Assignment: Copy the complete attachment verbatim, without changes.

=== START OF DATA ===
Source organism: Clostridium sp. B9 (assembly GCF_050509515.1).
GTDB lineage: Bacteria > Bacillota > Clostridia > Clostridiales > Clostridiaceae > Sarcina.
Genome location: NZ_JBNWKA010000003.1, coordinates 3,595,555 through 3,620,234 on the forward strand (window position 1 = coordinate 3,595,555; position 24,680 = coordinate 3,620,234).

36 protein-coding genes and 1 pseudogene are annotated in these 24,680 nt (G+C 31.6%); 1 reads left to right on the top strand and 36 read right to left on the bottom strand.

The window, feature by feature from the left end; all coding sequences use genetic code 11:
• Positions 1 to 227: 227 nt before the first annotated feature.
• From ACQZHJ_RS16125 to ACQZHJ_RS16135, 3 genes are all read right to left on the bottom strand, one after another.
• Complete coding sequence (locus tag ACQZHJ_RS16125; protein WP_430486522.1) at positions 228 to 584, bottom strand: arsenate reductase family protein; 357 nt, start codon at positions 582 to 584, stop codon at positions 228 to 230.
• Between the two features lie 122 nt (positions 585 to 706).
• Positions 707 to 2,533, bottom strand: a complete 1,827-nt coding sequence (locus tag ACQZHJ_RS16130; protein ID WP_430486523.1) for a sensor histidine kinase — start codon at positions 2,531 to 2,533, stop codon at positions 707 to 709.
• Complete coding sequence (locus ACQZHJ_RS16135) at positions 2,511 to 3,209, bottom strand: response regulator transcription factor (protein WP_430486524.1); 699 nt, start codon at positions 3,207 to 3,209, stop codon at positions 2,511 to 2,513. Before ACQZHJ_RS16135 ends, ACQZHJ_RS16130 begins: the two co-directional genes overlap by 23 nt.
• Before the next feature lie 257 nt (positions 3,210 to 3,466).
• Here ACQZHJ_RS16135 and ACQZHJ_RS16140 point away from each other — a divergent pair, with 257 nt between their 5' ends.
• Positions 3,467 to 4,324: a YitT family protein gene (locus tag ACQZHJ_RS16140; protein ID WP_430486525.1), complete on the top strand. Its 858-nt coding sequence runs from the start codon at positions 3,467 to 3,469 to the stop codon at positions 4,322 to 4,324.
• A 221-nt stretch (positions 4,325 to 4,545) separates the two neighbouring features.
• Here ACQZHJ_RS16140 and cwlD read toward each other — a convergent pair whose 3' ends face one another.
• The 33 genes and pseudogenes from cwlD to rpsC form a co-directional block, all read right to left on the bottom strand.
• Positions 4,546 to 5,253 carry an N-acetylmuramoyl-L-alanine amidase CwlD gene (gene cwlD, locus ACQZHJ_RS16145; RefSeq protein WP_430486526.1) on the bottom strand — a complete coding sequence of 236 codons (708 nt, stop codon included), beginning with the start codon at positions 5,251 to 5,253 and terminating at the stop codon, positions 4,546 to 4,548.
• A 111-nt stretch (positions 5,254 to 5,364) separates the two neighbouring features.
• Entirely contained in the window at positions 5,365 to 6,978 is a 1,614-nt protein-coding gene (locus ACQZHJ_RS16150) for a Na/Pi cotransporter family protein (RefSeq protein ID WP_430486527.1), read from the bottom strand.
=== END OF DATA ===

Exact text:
Source organism: Clostridium sp. B9 (assembly GCF_050509515.1).
GTDB lineage: Bacteria > Bacillota > Clostridia > Clostridiales > Clostridiaceae > Sarcina.
Genome location: NZ_JBNWKA010000003.1, coordinates 3,595,555 through 3,620,234 on the forward strand (window position 1 = coordinate 3,595,555; position 24,680 = coordinate 3,620,234).

36 protein-coding genes and 1 pseudogene are annotated in these 24,680 nt (G+C 31.6%); 1 reads left to right on the top strand and 36 read right to left on the bottom strand.

The window, feature by feature from the left end; all coding sequences use genetic code 11:
• Positions 1 to 227: 227 nt before the first annotated feature.
• From ACQZHJ_RS16125 to ACQZHJ_RS16135, 3 genes are all read right to left on the bottom strand, one after another.
• Complete coding sequence (locus tag ACQZHJ_RS16125; protein WP_430486522.1) at positions 228 to 584, bottom strand: arsenate reductase family protein; 357 nt, start codon at positions 582 to 584, stop codon at positions 228 to 230.
• Between the two features lie 122 nt (positions 585 to 706).
• Positions 707 to 2,533, bottom strand: a complete 1,827-nt coding sequence (locus tag ACQZHJ_RS16130; protein ID WP_430486523.1) for a sensor histidine kinase — start codon at positions 2,531 to 2,533, stop codon at positions 707 to 709.
• Complete coding sequence (locus ACQZHJ_RS16135) at positions 2,511 to 3,209, bottom strand: response regulator transcription factor (protein WP_430486524.1); 699 nt, start codon at positions 3,207 to 3,209, stop codon at positions 2,511 to 2,513. Before ACQZHJ_RS16135 ends, ACQZHJ_RS16130 begins: the two co-directional genes overlap by 23 nt.
• Before the next feature lie 257 nt (positions 3,210 to 3,466).
• Here ACQZHJ_RS16135 and ACQZHJ_RS16140 point away from each other — a divergent pair, with 257 nt between their 5' ends.
• Positions 3,467 to 4,324: a YitT family protein gene (locus tag ACQZHJ_RS16140; protein ID WP_430486525.1), complete on the top strand. Its 858-nt coding sequence runs from the start codon at positions 3,467 to 3,469 to the stop codon at positions 4,322 to 4,324.
• A 221-nt stretch (positions 4,325 to 4,545) separates the two neighbouring features.
• Here ACQZHJ_RS16140 and cwlD read toward each other — a convergent pair whose 3' ends face one another.
• The 33 genes and pseudogenes from cwlD to rpsC form a co-directional block, all read right to left on the bottom strand.
• Positions 4,546 to 5,253 carry an N-acetylmuramoyl-L-alanine amidase CwlD gene (gene cwlD, locus ACQZHJ_RS16145; RefSeq protein WP_430486526.1) on the bottom strand — a complete coding sequence of 236 codons (708 nt, stop codon included), beginning with the start codon at positions 5,251 to 5,253 and terminating at the stop codon, positions 4,546 to 4,548.
• A 111-nt stretch (positions 5,254 to 5,364) separates the two neighbouring features.
• Entirely contained in the window at positions 5,365 to 6,978 is a 1,614-nt protein-coding gene (locus ACQZHJ_RS16150) for a Na/Pi cotransporter family protein (RefSeq protein ID WP_430486527.1), read from the bottom strand.